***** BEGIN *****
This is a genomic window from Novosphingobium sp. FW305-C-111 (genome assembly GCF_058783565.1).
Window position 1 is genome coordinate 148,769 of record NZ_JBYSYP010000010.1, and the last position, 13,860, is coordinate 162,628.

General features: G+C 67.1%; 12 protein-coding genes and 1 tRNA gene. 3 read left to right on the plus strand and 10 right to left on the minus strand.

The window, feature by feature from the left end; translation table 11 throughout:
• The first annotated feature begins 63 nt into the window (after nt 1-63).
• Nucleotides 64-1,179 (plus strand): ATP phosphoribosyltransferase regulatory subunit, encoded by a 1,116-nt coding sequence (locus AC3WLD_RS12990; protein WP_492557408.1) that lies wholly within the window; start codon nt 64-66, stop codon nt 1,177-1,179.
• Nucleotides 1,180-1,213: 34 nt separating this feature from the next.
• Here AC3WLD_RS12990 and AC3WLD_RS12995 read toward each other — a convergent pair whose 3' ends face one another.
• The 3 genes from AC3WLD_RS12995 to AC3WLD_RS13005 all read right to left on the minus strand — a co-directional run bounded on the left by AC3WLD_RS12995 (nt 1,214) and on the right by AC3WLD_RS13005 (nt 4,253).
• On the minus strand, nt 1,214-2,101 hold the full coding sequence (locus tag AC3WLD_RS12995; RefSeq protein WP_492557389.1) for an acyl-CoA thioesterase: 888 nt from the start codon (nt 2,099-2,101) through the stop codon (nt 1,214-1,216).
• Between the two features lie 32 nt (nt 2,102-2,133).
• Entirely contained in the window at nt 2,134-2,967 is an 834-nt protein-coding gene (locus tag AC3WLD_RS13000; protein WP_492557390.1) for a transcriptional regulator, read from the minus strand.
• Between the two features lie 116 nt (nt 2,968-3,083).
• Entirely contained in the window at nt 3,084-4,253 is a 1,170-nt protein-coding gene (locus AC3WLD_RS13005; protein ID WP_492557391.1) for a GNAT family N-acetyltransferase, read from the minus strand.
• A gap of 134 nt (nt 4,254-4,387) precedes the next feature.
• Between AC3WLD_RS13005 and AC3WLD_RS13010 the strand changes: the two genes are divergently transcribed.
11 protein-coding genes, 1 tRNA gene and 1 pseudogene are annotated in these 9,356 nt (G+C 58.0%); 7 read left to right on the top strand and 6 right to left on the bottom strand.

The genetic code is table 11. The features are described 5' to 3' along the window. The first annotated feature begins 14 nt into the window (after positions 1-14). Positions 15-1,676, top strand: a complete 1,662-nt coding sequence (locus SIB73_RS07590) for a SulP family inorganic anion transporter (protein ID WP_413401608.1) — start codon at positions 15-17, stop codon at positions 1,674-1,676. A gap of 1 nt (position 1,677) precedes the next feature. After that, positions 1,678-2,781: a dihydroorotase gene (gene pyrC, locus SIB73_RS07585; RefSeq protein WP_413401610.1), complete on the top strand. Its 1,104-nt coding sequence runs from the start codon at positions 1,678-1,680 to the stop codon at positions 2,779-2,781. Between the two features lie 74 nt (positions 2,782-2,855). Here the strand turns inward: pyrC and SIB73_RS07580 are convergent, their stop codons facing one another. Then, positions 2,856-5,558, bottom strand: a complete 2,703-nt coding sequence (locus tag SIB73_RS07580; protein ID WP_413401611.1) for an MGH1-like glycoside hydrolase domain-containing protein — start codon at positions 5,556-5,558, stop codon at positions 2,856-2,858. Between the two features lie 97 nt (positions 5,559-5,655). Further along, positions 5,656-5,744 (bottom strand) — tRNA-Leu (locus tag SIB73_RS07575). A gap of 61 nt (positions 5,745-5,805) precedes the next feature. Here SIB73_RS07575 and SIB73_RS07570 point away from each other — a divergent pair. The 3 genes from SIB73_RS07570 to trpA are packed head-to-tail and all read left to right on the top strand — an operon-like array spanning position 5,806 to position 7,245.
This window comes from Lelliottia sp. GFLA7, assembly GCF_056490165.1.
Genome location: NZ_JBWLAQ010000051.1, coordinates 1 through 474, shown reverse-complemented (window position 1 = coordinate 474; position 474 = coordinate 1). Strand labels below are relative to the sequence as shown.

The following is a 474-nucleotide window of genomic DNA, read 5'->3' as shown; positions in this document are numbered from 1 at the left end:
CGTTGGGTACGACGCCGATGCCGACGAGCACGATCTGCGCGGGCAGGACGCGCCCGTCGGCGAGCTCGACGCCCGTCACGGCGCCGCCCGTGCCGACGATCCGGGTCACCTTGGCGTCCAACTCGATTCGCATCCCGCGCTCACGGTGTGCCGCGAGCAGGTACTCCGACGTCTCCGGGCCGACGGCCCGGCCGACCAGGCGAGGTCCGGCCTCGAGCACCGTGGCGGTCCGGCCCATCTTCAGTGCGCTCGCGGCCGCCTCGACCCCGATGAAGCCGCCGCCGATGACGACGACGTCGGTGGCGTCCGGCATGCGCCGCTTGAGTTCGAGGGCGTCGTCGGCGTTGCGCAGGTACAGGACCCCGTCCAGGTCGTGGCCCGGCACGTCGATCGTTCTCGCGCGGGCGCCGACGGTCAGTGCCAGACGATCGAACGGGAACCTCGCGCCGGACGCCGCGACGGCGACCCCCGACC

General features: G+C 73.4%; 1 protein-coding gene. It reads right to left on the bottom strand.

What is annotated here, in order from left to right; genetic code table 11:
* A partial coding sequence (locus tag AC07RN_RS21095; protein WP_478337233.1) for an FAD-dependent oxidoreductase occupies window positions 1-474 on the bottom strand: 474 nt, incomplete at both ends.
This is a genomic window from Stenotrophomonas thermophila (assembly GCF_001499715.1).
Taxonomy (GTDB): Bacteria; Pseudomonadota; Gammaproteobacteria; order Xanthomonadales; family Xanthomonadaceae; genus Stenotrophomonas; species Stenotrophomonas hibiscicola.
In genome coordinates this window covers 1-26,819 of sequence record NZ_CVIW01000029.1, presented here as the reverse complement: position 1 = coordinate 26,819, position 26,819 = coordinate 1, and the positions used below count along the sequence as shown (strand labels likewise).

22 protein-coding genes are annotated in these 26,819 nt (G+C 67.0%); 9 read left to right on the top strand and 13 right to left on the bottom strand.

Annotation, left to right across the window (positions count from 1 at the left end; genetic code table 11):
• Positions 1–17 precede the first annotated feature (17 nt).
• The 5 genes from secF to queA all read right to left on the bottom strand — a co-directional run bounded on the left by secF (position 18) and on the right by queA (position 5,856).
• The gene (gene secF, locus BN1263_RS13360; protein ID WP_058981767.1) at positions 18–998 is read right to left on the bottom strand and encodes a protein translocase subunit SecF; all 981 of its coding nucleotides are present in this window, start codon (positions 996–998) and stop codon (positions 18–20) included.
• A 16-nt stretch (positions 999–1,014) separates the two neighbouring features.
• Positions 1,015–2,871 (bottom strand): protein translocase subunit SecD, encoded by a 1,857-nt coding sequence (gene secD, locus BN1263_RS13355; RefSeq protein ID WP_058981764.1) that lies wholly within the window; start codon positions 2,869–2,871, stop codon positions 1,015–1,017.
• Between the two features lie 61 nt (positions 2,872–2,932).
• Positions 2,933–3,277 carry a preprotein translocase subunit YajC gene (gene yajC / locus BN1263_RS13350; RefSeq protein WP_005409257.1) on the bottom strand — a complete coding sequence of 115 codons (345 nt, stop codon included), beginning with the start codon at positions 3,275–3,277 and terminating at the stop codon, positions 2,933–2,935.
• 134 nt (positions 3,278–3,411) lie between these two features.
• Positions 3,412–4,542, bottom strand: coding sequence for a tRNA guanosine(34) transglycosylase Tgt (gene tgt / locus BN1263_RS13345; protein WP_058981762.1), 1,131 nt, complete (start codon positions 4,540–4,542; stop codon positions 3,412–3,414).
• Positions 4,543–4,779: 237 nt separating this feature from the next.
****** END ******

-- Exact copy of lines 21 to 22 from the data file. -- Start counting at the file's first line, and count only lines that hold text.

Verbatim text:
The following is a 474-nucleotide window of genomic DNA, read 5'->3' as shown; positions in this document are numbered from 1 at the left end:
CGTTGGGTACGACGCCGATGCCGACGAGCACGATCTGCGCGGGCAGGACGCGCCCGTCGGCGAGCTCGACGCCCGTCACGGCGCCGCCCGTGCCGACGATCCGGGTCACCTTGGCGTCCAACTCGATTCGCATCCCGCGCTCACGGTGTGCCGCGAGCAGGTACTCCGACGTCTCCGGGCCGACGGCCCGGCCGACCAGGCGAGGTCCGGCCTCGAGCACCGTGGCGGTCCGGCCCATCTTCAGTGCGCTCGCGGCCGCCTCGACCCCGATGAAGCCGCCGCCGATGACGACGACGTCGGTGGCGTCCGGCATGCGCCGCTTGAGTTCGAGGGCGTCGTCGGCGTTGCGCAGGTACAGGACCCCGTCCAGGTCGTGGCCCGGCACGTCGATCGTTCTCGCGCGGGCGCCGACGGTCAGTGCCAGACGATCGAACGGGAACCTCGCGCCGGACGCCGCGACGGCGACCCCCGACC